Tuesday, October 11, 2011

Obama's Passivity

In a previous editorial, Bill commented upon Obama's tendency to cater to "establishment" figures esp. in regard to economic issues. I could not concur more. While there are a variety of explanations for this behavior, I will confess that I feel a bit like Maureen Dowd in having recourse to an explanation which is both pyschological and cultural, and not political, or structural. In the New York Magazine article of August 12, 2011, Janny Scott (author of "A Singular Woman: The Untold Story of Barack Obama's Mother") reveals some amazing facts about Obama's upbringing between the age of six and ten in Jakarta, Indonesia before he was sent to live with his grandparents in Hawaii.

According to Scott, there were aspects of Indonesia's culture which were daunting. Specifically, as a friend of the Obamas recalled:

Over lunch, Barry [Barack], who was 9 at the time, sat at the dining table and listened intently but did not speak. When he asked to be excused, Ann [Obama's mother] directed him to ask the hostess for permission. Permission granted, he got down on the floor and played with Bryant’s son, who was 13 months old. After lunch, the group took a walk, with Barry running ahead. A flock of Indonesian children began lobbing rocks in his direction. They ducked behind a wall and shouted racial epithets. He seemed unfazed, dancing around as though playing dodge ball “with unseen players,” Bryant said. Ann did not react. Assuming she must not have understood the words, Bryant offered to intervene. “No, he’s O.K.,” Ann said. “He’s used to it.”

“We were floored that she’d bring a half-black child to Indonesia, knowing the disrespect they have for blacks,” Bryant said. At the same time, she admired Ann for teaching her boy to be fearless. A child in Indonesia needed to be raised that way — for self-preservation, Bryant decided. Ann also seemed to be teaching Barry respect. He had all the politeness that Indonesian children displayed toward their parents. He seemed to be learning Indonesian ways.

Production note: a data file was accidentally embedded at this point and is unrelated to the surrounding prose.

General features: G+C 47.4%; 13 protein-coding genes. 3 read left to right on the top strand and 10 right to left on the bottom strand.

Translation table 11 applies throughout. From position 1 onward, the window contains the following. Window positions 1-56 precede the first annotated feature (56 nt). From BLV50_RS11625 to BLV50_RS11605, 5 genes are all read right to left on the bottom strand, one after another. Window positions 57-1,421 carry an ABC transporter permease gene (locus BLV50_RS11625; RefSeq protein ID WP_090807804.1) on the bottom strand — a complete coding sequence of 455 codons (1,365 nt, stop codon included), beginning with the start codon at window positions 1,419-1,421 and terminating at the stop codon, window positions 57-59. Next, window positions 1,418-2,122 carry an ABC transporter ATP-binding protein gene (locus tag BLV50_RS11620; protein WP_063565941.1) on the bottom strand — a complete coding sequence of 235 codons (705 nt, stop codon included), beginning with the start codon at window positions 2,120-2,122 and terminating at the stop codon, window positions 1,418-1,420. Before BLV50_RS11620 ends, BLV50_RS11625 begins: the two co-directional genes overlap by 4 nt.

“I think this is one reason he’s so halus,” Bryant said of the pres­ident, using the Indonesian adjective that means “polite, refined, or courteous,” referring to qualities some see as distinctively Javanese. “He has the manners of Asians and the ways of Americans — being halus, being patient, calm, a good listener. If you’re not a good listener in Indonesia, you’d better leave.”

In short, it seems clear that Obama's cultural upbringing taught him to behave with an almost overweaning civility and respect to authority figures. Arguably, this trait, which epitomizes his civility and basic morality, has damaged his ability to portray himself as an effective transactional leader (in the bureaucratic form envisioned by Max Weber). While he may be an incredible charismatic leader, that type of leadership is not enough. When your opponents are uncivil, insist upon economic theories which are unworkable in a recession; when they work arduously to suppress voter registration of minority groups and low income populations; and persist in arguing that massive growth in wealth inequality is "O.K" or perhaps indicative of a lazy attitude among workers, it behooves a real leader to stand up and use the bully pulpit. Obama has been weak-kneed in doing so. (Oh, and by the way, if Republicans persist in acting as if Article 6 of the Constituion - which prohibits any test for the office of the President based upon religion - does not exist, the forth estate needs to inform them of therror of their ways. It's not happening.)

1 comment:

  1. Will, thanks, that's interesting. But I suspect his outlook was also formed in Hawaii, where he was Black and White in a largely East Asian and Polynesian society. Then I think he figured out that his way of leading was with the outsider's perspective to be able to understand diverse viewpoints, and bring them together. That has a lot of validity, but it doesn't suit the current situation. Machievelli said "Success lies in conformity to the times."

    Times have changes.